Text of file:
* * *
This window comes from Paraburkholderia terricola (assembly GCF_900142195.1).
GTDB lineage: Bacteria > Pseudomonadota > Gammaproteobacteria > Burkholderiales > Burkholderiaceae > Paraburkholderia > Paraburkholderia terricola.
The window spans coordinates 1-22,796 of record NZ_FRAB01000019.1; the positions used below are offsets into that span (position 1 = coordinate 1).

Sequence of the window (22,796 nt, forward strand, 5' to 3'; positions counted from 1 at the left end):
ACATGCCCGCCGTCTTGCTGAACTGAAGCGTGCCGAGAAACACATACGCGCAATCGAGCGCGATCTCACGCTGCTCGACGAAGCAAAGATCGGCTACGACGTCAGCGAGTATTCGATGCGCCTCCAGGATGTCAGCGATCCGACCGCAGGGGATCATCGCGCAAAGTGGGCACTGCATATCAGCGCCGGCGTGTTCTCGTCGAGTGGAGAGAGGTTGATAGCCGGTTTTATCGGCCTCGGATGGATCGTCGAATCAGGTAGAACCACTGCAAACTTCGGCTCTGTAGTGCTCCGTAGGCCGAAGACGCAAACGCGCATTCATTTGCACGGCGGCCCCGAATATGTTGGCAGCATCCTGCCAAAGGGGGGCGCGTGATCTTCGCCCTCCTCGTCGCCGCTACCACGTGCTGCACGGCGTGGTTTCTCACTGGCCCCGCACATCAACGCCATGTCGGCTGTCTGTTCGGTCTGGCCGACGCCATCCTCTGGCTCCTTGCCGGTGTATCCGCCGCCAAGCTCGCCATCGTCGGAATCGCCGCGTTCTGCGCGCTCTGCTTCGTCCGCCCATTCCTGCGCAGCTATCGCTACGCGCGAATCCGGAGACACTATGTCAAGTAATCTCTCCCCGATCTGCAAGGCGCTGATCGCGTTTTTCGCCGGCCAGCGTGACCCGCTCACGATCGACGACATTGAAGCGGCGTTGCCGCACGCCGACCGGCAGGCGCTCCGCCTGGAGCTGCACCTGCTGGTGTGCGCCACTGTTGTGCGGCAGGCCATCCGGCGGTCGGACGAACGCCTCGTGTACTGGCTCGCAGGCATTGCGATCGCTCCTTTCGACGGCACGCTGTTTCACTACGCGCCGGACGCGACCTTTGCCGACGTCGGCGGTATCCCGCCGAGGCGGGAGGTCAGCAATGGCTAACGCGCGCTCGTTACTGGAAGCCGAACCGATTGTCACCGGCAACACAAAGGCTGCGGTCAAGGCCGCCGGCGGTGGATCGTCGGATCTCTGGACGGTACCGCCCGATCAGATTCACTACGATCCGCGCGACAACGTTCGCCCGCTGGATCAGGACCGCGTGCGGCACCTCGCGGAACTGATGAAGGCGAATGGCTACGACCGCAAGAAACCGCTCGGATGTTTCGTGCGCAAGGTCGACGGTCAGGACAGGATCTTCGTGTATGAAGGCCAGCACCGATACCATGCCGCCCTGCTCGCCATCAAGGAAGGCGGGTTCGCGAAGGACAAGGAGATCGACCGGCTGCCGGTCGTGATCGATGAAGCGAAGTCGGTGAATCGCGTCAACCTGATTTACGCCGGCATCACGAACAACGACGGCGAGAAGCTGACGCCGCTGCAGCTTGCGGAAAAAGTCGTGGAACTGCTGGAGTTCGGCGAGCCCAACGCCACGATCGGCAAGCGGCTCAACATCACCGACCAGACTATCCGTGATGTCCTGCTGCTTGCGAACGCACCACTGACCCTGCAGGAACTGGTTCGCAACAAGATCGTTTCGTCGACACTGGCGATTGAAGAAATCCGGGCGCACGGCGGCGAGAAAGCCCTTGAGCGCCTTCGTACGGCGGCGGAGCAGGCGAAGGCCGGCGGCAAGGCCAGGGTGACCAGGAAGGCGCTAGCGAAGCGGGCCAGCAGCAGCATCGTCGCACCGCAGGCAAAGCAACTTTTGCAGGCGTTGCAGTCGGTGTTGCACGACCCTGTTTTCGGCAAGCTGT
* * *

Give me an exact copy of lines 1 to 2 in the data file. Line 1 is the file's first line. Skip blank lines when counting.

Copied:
This window comes from Paraburkholderia terricola (assembly GCF_900142195.1).
GTDB lineage: Bacteria > Pseudomonadota > Gammaproteobacteria > Burkholderiales > Burkholderiaceae > Paraburkholderia > Paraburkholderia terricola.